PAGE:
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October 07, 2016

Twitter is Bad Data, But is it Good Business?

Jim Kramer last night on Mad Money did a great job talking about why Twitter speculation is probably a bad investment. He pointed out that Salesforce having expressed interest in acquiring the blue bird has had the opposite impact desired by Marc Benioff, CEO of Salesforce. His statement that the new digital currency is Data seems to have driven a lot of his decisions.

However investors, especially the major investors, are revolting and Salesforce would likely take a major hit if it succeeded in buying Twitter.

There are several reasons Twitter is on the ropes and should be a “fire” sale. The premium that almost doubled the stock based on rumors is probably going to deflate fairly quickly.

Now to be fair, Marc Benioff has a valid point about Twitter being a great general data source. As someone who used to work for a company that generated a lot of “damn monopoly” talk, I was shocked when our friends at Towerstream used twitter as a help desk interface. They were able to avoid a lot of call center costs by just putting the staff on twitter to monitor the customer comments and respond immediately. A very public display of customer service.

For customer service, integration with Salesforce would be ideal and could be part of a competitive API strategy with the likes of Twilio.

So I can see Benioff’s vision.

On the other hand, I can also see why the investors are skeptical. Microsoft’s “Tay the bot” that learned to be racist on Twitter is a case in point. While we live in a politically charged bi-polar environment, it’s hard to believe that acquiring this data makes good business practice.

If you want to support acceptable trash talk, the acquisition by Disney for its ESPN and ABC assets might be the best fit for what Twitter is right now. Given the nature of real time tweets and efforts to be in real time, Twitter can be a part of greater media property and if it supports video in the future an interesting opportunity for crowdsourcing camera shots.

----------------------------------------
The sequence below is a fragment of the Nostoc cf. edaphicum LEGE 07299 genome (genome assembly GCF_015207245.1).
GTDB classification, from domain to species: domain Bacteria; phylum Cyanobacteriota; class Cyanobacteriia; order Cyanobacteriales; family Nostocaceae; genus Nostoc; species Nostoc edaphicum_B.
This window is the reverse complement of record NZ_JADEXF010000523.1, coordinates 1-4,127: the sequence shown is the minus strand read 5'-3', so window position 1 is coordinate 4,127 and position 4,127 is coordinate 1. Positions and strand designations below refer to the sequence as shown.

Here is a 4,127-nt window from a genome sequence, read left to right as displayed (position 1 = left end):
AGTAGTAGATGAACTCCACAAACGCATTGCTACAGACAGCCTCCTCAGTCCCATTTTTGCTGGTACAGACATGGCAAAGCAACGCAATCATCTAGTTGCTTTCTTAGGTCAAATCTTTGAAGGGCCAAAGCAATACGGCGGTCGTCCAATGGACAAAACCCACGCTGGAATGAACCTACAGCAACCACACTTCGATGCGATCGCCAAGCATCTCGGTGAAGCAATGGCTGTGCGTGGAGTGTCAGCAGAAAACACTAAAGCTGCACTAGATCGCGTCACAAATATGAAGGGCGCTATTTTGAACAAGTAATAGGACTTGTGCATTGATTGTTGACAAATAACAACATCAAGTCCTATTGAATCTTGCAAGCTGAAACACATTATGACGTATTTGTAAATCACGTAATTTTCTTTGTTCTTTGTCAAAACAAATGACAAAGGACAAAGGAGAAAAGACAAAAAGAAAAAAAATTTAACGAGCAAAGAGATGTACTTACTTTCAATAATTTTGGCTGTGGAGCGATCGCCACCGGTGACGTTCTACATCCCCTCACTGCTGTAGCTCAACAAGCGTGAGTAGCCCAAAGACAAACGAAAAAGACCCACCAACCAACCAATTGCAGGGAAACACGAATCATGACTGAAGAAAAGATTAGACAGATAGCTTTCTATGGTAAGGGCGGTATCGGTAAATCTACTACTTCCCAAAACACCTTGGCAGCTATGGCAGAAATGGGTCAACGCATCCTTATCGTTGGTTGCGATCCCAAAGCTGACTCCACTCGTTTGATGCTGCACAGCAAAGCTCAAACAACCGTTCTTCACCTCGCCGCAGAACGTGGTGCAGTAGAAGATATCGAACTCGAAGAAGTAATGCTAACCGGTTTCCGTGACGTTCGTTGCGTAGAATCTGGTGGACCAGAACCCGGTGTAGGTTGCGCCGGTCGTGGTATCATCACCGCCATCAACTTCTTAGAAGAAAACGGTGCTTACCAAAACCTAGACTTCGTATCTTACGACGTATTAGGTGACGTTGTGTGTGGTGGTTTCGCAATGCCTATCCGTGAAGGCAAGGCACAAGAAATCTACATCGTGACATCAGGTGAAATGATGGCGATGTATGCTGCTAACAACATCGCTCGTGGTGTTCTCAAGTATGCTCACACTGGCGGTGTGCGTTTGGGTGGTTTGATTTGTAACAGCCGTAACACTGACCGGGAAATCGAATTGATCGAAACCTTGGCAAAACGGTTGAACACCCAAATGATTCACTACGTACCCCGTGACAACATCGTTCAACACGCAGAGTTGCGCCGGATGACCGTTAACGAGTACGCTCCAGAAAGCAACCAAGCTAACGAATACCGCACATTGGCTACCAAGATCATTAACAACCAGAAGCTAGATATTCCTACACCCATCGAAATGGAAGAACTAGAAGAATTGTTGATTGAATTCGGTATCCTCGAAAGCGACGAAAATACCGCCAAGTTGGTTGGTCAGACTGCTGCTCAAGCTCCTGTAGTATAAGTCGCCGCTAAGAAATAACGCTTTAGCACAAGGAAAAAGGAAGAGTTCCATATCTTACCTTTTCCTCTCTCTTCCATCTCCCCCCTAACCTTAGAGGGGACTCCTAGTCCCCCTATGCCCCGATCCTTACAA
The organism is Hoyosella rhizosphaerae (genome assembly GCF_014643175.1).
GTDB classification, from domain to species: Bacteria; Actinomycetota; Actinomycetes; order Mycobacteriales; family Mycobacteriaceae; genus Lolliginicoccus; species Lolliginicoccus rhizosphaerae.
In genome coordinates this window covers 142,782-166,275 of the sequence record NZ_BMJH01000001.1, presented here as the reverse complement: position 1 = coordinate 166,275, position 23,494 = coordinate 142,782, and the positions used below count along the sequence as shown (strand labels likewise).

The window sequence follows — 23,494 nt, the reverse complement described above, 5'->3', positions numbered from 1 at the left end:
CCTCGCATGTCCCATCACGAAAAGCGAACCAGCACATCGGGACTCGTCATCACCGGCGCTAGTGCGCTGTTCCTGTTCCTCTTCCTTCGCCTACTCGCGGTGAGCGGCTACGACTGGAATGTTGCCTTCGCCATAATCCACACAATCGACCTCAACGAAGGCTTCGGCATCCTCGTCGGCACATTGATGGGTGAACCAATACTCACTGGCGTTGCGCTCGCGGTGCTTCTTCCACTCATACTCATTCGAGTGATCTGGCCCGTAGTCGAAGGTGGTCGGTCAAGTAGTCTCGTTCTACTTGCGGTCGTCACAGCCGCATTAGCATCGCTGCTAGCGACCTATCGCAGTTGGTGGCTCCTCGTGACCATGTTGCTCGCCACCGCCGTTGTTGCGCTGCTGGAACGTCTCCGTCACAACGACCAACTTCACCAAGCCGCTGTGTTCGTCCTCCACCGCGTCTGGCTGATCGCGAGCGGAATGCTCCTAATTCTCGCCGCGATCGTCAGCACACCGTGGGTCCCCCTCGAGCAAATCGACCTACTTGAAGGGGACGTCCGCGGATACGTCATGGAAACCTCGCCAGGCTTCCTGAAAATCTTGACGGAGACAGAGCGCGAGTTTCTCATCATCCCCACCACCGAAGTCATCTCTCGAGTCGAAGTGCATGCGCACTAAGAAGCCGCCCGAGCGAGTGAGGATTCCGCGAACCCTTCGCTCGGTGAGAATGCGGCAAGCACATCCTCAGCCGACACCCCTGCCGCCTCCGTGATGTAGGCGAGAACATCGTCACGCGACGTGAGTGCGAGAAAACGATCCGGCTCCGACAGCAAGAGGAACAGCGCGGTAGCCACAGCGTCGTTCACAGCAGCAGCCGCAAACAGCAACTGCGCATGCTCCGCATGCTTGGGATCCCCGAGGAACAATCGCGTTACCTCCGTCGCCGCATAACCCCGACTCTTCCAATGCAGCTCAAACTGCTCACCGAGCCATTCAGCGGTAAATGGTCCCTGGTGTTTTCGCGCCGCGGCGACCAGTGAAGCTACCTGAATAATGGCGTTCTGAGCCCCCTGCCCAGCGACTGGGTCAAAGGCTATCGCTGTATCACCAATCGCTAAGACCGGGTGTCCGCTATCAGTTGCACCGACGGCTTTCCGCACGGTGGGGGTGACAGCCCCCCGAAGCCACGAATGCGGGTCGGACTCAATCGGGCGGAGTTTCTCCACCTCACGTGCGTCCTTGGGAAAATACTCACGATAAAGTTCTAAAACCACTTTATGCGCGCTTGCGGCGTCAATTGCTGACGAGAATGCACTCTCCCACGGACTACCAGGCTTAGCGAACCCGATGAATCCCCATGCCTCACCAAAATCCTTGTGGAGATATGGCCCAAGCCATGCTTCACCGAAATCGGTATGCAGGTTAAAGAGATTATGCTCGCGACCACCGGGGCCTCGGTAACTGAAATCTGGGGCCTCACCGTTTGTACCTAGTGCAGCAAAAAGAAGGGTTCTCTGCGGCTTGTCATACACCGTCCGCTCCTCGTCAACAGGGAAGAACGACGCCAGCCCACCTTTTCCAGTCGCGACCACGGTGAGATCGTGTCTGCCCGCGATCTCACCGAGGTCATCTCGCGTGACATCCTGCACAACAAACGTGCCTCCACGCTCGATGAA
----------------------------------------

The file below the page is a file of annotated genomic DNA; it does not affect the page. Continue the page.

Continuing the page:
Other players like Verizon or AT&T or the other carriers could also make a play, but it’s hard to imagine they will find any real benefit. If the goal is give a facelift to SMS, the better strategy would be for the GSMA and its IPX efforts to reconvene. Perhaps a Synchronous or a Neustar should try to enable some new services in a mature (dead?) market.

I don’t expect Twitter to be sold until this false premium gets eliminated. The return of Jack Dorsey (based on the feedback I got from his appearance at Jeff Pulver’s Monage conference); is that Jeff has more vision than Jack. Perhaps the board should invite Jeff to come and take the reins.

One thing I would do if I were Twitter would be to implement a hate stamps strategy. If you want to right something hateful, you need to buy the use of the offensive word or phrase for some number of tweets.

Based on their current customers and the tone of this election, I would think we would be able to call Twitter a buy after that implementation.

Edited by Ken Briodagh

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